Garage Door Opener with Internet Connectivity WTF?

Yes, folks, that's right. Sears just sent me an email titled "New garage door opener with Internet connectivity". The web site linked in the message says "UNPRECEDENTED CONTROL AND PEACE OF MIND. Finally, a garage door opener you can control from thousands of miles away."
WTF?
Looks to me like a solution in desperate search for a problem.
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wrote:

As there's no information provided other than you opinion on the matter it's tough to tell what the thrust of the thing is. Perhaps it's meant to lock down the garage remotely so your kid doesn't take your Ferrari out of the garage ala Ferris Bueller's Day Off.
R
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If yer too stupid to secure a Ferrari, except as a too-late afterthought, you deserve whatever you get. Hackers have been compromising everything on the net, including govts and the most prestigious financial institutions. You think a garage door opener net service will be more secure? Chrystonacrutch, these cloud con criminals have you clowns right where they want you.
nb
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I'd say the main purpose would be in case you're at the airport and you don't remember if you closed the garage door. Another use would be if while traveling you find out you need to let a friend into the house for some unexpected reason, But, I wouldn't say it's high on my list of features.
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Ummm...I think you need to work on taking things too literally, big guy. ;)
But with the opener thing, who knows? - just because I haven't thought of a good reason doesn't mean there aren't any. Let's do a quick search...
Okay, here's one: "I'm up for that idea. Better than giving out a password a contractor or something could use whenver. They call you , you open the door, close it when they are done, end of story."
That makes sense to me. Controlling semi-trusted people's access...I can think of a number of situations where that would come in handy.
R
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It doesn't really cost that much to add an internet interface to just about anything. Most things built these days already have a computer in it. An example is your alarm clock, they dont use clock chips anymore they use a computer. It doesnt cost more than a few cents to add a LAN connection to it. Same is true of the microwave ,stove, TV, You name it. I always believed in the KISS principal. Using a uP to turn on a light just seemed stupid to me when you could use a transistor and a relay but this isnt true any more when the little uP cost less than the relay, can be programed to monitor a large number of inputs and output to a LAN for about a dime.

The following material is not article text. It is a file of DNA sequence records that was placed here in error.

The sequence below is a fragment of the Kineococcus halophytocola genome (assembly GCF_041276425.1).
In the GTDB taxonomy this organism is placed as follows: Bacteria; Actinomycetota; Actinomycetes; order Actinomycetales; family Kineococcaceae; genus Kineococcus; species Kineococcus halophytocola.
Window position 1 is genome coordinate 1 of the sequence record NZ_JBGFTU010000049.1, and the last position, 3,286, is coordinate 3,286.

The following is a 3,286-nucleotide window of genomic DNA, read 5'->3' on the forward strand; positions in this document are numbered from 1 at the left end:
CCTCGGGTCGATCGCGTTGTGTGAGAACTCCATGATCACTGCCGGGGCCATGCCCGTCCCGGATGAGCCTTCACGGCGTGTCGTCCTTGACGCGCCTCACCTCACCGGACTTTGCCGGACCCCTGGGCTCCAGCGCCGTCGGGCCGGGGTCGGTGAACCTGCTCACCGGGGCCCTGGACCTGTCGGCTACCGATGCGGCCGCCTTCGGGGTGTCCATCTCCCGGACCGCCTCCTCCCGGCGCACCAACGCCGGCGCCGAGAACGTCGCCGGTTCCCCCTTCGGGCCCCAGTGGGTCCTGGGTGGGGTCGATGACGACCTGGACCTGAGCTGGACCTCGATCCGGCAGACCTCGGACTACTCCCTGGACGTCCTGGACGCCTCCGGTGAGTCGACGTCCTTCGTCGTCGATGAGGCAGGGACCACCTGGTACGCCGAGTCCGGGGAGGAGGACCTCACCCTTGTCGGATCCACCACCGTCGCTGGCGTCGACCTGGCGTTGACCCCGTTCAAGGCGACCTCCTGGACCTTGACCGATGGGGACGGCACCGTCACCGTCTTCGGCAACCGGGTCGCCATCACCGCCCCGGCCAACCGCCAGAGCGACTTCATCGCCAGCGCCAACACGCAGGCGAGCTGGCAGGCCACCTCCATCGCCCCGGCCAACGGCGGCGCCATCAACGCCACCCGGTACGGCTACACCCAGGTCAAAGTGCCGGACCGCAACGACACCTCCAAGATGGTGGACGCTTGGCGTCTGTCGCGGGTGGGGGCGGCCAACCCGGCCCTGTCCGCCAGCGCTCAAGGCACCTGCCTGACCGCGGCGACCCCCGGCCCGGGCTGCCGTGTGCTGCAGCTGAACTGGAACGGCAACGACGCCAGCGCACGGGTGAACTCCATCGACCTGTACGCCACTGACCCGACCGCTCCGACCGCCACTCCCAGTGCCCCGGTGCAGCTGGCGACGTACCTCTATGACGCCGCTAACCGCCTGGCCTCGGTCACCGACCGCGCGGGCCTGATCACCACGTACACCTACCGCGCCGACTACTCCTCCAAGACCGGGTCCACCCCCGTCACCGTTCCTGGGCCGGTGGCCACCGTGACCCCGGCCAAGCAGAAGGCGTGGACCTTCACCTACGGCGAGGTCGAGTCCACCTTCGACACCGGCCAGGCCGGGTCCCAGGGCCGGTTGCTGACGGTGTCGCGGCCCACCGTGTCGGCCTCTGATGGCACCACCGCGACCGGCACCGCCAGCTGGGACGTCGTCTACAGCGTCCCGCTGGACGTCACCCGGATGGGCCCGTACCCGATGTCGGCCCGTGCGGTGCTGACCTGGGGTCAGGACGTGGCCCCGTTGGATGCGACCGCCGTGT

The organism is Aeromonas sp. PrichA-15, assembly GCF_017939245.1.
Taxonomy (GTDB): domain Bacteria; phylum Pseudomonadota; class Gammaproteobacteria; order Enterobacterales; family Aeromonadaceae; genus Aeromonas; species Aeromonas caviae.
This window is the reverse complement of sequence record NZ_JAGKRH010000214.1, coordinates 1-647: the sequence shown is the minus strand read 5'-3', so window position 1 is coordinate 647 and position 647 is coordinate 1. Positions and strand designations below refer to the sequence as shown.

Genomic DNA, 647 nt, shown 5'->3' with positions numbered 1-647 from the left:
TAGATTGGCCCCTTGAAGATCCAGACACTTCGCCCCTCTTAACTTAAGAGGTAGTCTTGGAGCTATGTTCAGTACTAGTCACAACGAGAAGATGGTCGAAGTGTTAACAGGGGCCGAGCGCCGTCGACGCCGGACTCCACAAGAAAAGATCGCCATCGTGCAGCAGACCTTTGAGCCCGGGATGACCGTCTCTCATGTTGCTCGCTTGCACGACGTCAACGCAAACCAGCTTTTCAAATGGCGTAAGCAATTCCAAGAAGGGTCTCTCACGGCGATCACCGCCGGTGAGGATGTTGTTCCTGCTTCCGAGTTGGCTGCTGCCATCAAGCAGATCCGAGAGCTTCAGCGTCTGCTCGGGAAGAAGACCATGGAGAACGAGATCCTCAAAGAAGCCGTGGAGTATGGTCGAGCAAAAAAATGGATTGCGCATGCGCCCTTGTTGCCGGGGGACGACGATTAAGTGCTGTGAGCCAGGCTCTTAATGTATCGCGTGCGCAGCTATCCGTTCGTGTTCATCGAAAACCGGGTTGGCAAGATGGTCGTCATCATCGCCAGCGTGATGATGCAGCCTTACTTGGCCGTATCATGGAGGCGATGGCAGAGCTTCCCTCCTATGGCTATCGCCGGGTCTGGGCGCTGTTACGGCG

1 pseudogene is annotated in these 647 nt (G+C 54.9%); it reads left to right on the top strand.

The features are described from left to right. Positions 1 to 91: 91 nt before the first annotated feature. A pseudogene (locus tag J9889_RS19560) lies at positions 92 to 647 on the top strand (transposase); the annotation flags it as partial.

Jimmie
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On 9/23/2011 11:24 AM, Doug Miller wrote:

I think more and more devices are being made to have the ability of being controlled by smart phones. Seems mighty useless to me, but then I'm of a different generation
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harry wrote:

You bet. Sometime back I read about some college students who hooked up the dorm's soda dispensing machine to the internet. It could tell you in a nonce whether your favorite beverage was available, thereby possibly saving you a trip down the hall.
As a practical application, such a device could save a stop for the soda-machine refilling person. Heck, I bet the concept could even be expanded to, oh, gumball machines.

I don't know much about dogs, but wouldn't a feeding hopper with a timer be more dependable? Unless, of course, the internet model had a speaker so the dog could hear his master's voice.
Thought: Does a dog who depends on an internet-connected food bowl use a litter-box? I mean if you're going to be away for such a long time that a wi-fi food filler is necessary...
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On 9/23/2011 5:24 PM, HeyBub wrote:

More likely, the college geeks just hacked into the onboard web site it already had. Most pop/commercial vending machines the past 10 years or so have (at least as a factory option) on onboard web page, and LAN or polling dialup connection. In addition to calling home when it needs a refill, it also includes tilt switch and power-has-been-off and other alarm capabilities. That machine that sells ice cream sandwiches? Power goes off, you want the route guy out there pronto, to empty/clean it. They ain't fancy web pages- similar to the one your home router probably has.
--
aem sends...

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On 9/23/11 8:39 PM, aemeijers wrote:

The "first" Coke machine on the Internet was over 20 years ago and did not involve a www. website. See
http://www.cs.cmu.edu/~coke/history_long.txt
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Good if you suddenly remember that you forgot to close the door. Maybe it sends you a Text to let you know if it's open.
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